Rhode Island Manufacturers Association
recently held their 2 nd Annual Awards dinner
on January 23rd. RIMA recognized
the contributions of Russell Boss, Brad Boss
and Alfonso Townsend Cross. 
The three recipients were awarded the
Henry D. Sharpe Jr. Lifetime Achievement Award
for their efforts in support of
manufacturing in Rhode Island.
Ron and Brad made Rhode Island the home
of a global writing instrument company. 

They formed a team that brought A.T.Cross great success. 
Local vendors and their employees was the base upon which the company grew. 
The awards dinner was held at the Squantum Association and was sold out. 
Significant Spending Trends for 2019
  • Gardner Intelligence, the research arm of Gardner Business Media, has released the 2019 Capital Spending Survey, which projects accelerating growth for the machine tool market next year. In it, Gardner Intelligence sees machine tool consumption increasing 11 percent to $7.748 billion in 2019, following smaller growth in the preceding two years. In 2018, machine tool prices rose, and delivery times lengthened, a trend that is likely to continue given the planned spending by machine shops detailed in the report. In 2019, job shops are projected to spend roughly $2.2 billion on machine tools, more than twice as much as any other end market.
  • The machinery/equipment and automotive end markets plan to spend roughly $1 billion apiece next year. Job shops, machinery/equipment and automotive, which are the top three industry end-market categories, will account for approximately 60 percent of machine tool consumption. Planned spending in aerospace, pumps/valves/plumbing products, electronics/computers/telecommunications and forming/fabricating (non-auto) industries should slightly exceed $400 million. These seven industries combined are projected to consume nearly 80 percent of all machine tools purchased in 2019.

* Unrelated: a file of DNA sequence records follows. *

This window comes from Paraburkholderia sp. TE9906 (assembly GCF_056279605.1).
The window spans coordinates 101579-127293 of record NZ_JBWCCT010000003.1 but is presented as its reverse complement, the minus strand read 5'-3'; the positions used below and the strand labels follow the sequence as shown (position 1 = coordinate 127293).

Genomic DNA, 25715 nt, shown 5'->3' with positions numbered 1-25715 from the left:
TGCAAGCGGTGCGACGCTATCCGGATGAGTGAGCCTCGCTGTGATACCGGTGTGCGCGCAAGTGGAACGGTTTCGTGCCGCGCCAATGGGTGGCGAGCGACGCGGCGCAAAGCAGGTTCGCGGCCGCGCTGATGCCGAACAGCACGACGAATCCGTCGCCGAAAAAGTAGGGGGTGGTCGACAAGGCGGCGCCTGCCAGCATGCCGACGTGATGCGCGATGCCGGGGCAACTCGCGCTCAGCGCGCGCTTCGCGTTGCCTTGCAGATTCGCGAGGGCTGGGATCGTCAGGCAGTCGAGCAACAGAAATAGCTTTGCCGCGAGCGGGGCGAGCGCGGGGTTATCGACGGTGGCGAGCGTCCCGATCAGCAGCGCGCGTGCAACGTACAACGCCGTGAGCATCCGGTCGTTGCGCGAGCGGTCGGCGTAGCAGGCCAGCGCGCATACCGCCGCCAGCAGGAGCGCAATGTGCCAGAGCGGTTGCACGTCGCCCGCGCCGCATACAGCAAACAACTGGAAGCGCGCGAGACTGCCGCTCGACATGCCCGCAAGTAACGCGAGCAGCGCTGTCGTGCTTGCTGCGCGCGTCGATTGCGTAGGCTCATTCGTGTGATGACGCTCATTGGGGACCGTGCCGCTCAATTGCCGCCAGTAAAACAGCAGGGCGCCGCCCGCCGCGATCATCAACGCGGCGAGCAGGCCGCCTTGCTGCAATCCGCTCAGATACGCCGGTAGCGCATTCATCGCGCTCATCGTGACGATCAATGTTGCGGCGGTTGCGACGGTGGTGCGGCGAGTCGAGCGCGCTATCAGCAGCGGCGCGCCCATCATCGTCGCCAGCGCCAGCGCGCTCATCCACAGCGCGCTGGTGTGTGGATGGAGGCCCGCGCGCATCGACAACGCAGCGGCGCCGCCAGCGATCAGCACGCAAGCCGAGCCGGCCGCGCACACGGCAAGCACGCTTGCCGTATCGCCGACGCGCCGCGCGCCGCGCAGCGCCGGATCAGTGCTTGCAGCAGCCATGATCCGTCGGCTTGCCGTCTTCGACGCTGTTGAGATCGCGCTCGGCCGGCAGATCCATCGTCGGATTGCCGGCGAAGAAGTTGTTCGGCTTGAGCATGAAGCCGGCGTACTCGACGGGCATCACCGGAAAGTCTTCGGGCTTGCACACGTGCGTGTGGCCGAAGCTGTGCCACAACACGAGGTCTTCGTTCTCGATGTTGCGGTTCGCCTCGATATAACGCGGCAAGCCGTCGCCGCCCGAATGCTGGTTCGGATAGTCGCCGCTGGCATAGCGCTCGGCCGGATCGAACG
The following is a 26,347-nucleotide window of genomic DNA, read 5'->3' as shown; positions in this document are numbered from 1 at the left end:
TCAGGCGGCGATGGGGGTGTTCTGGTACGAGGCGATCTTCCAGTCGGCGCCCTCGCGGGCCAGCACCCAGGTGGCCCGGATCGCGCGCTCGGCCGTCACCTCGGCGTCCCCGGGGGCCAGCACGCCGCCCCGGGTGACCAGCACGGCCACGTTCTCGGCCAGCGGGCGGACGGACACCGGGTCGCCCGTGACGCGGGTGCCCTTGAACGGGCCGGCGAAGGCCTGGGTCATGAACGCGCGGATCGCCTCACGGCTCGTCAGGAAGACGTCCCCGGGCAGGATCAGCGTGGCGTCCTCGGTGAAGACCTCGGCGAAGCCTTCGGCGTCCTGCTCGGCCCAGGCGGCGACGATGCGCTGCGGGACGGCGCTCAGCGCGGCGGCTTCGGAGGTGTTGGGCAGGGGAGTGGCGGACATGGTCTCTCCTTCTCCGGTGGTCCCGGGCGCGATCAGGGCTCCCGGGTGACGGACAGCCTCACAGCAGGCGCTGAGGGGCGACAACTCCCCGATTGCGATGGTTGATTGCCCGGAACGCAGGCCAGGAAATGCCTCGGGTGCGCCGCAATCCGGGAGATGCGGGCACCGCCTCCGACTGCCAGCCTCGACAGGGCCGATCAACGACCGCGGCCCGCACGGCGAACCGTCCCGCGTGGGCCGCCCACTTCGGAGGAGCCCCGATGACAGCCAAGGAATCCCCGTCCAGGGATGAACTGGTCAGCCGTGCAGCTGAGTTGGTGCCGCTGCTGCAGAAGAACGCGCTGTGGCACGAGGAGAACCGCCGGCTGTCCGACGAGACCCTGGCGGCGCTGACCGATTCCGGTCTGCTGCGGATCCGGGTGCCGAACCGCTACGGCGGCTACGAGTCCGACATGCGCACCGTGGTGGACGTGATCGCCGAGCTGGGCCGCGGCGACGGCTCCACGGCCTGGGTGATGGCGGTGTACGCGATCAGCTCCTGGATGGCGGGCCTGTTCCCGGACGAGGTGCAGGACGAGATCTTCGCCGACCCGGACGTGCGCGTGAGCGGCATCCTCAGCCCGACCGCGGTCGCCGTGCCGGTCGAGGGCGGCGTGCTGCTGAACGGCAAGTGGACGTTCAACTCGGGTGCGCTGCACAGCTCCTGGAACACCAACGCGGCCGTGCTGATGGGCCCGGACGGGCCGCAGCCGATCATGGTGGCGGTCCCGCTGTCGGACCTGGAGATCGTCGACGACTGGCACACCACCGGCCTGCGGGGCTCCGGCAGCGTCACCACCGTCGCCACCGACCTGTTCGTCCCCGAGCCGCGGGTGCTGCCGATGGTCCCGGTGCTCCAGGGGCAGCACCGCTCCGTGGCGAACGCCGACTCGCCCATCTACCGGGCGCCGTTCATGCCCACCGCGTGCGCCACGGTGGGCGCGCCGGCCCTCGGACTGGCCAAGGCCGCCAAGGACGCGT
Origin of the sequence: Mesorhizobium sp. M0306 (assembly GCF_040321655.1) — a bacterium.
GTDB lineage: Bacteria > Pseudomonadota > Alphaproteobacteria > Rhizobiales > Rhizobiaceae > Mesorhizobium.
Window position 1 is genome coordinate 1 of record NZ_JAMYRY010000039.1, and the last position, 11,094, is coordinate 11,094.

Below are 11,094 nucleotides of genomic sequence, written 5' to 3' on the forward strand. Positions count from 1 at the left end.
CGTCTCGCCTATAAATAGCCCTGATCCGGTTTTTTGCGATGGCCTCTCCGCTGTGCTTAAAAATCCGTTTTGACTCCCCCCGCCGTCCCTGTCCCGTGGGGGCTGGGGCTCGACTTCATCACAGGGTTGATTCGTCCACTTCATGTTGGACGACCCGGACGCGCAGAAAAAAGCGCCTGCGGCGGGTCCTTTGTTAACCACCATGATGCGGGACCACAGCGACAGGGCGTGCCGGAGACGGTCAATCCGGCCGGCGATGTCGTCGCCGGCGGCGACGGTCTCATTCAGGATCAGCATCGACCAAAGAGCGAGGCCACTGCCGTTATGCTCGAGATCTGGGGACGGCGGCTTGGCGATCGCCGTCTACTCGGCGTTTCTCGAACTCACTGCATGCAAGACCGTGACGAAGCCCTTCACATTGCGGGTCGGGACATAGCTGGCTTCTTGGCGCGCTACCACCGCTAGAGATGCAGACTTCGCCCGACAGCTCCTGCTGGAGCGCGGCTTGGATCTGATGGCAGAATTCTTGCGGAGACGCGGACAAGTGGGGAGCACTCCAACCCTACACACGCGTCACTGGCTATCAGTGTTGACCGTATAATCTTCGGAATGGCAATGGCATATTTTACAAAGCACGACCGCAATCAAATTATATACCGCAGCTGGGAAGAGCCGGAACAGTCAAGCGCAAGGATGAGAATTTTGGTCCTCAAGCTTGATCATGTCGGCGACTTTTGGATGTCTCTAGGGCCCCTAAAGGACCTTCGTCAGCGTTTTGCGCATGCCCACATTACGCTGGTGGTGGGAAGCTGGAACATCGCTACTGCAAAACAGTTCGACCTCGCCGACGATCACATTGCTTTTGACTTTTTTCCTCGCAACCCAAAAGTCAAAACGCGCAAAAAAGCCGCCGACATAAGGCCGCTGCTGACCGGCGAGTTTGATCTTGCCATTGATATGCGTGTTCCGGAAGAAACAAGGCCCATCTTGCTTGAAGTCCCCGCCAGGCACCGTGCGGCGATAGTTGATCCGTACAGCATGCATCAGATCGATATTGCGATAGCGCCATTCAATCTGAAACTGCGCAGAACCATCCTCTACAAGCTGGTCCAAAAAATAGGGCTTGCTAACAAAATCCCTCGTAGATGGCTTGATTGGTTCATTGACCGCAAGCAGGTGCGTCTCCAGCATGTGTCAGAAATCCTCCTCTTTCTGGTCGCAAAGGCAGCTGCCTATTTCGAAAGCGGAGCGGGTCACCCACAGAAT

Institute For Supply Management
According to the Institute for Supply Management® (ISM®), manufacturing activity rebounded strongly in November after falling to a six-month low in October. The indices for new orders and production once again exceeded 60—a threshold suggesting robust expansion—and employment and inventory growth also accelerated. The sample comments continue to cite workforce shortages as a primary concern, mirroring the results of the NAM’s Manufacturers’ Outlook Survey.

Manufacturers added 27,000 workers in November, with 288,000 employees generated in the sector over the past 12 months. That translates into 24,000 workers per month added in the manufacturing sector over the past year—a healthy pace that speaks to the strength in the economy and the overall outlook. The unemployment rate registered 3.7 percent for the third straight month, remaining the lowest since December 1969.
U.S. Factory Gauge Tumbles by Most Since 2008
The Institute for Supply Management index dropped to a two-year low of 54.1, missing all estimates in Bloomberg's survey, data showed Thursday. All five main components declined, led by new orders slumping the most in almost five years and the steepest slide for production since early 2012.